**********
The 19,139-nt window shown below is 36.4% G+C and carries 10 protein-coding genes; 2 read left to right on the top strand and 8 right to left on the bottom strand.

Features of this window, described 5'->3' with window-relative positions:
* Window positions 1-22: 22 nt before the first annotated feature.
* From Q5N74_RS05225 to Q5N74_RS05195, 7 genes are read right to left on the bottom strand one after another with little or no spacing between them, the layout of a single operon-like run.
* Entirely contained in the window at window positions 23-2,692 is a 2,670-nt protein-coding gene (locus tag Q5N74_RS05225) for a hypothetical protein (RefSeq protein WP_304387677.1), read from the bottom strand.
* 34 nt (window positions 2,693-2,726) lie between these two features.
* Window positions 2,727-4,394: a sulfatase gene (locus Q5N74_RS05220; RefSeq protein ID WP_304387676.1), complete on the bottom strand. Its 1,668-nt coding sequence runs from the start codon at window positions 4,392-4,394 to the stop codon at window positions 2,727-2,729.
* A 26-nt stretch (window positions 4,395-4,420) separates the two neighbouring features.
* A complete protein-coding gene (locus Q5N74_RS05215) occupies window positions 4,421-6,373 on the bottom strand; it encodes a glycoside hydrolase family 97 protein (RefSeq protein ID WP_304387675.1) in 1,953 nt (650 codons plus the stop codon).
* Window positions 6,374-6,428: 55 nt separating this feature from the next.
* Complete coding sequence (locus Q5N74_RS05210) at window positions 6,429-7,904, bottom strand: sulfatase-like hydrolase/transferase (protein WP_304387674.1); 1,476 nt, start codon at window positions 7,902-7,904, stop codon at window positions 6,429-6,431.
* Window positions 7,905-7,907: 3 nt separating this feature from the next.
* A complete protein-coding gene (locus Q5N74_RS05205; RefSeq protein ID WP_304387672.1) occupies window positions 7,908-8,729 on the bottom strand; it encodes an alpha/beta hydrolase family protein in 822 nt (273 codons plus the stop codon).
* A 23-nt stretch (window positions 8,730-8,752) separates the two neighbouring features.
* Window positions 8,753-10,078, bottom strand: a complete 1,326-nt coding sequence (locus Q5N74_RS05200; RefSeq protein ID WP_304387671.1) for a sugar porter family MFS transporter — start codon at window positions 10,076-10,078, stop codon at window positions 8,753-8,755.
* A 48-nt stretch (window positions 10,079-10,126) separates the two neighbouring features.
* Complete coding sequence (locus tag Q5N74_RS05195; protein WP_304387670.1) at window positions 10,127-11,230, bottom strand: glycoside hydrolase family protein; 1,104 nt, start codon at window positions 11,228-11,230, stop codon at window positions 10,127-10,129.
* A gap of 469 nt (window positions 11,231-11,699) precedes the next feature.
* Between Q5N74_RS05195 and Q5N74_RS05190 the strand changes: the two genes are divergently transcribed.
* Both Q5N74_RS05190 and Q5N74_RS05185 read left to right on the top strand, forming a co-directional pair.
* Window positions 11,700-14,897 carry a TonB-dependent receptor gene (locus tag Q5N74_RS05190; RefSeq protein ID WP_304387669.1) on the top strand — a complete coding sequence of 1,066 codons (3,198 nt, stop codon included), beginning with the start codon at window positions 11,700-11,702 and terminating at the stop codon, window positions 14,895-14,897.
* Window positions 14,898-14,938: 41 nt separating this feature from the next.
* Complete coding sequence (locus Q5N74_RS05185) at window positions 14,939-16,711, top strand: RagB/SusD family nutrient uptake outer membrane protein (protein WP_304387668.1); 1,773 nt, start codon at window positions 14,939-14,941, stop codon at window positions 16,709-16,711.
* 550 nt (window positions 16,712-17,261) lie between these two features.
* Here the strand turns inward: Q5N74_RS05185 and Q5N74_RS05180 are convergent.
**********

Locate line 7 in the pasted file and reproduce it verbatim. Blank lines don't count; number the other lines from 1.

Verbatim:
* Window positions 2,727-4,394: a sulfatase gene (locus Q5N74_RS05220; RefSeq protein ID WP_304387676.1), complete on the bottom strand. Its 1,668-nt coding sequence runs from the start codon at window positions 4,392-4,394 to the stop codon at window positions 2,727-2,729.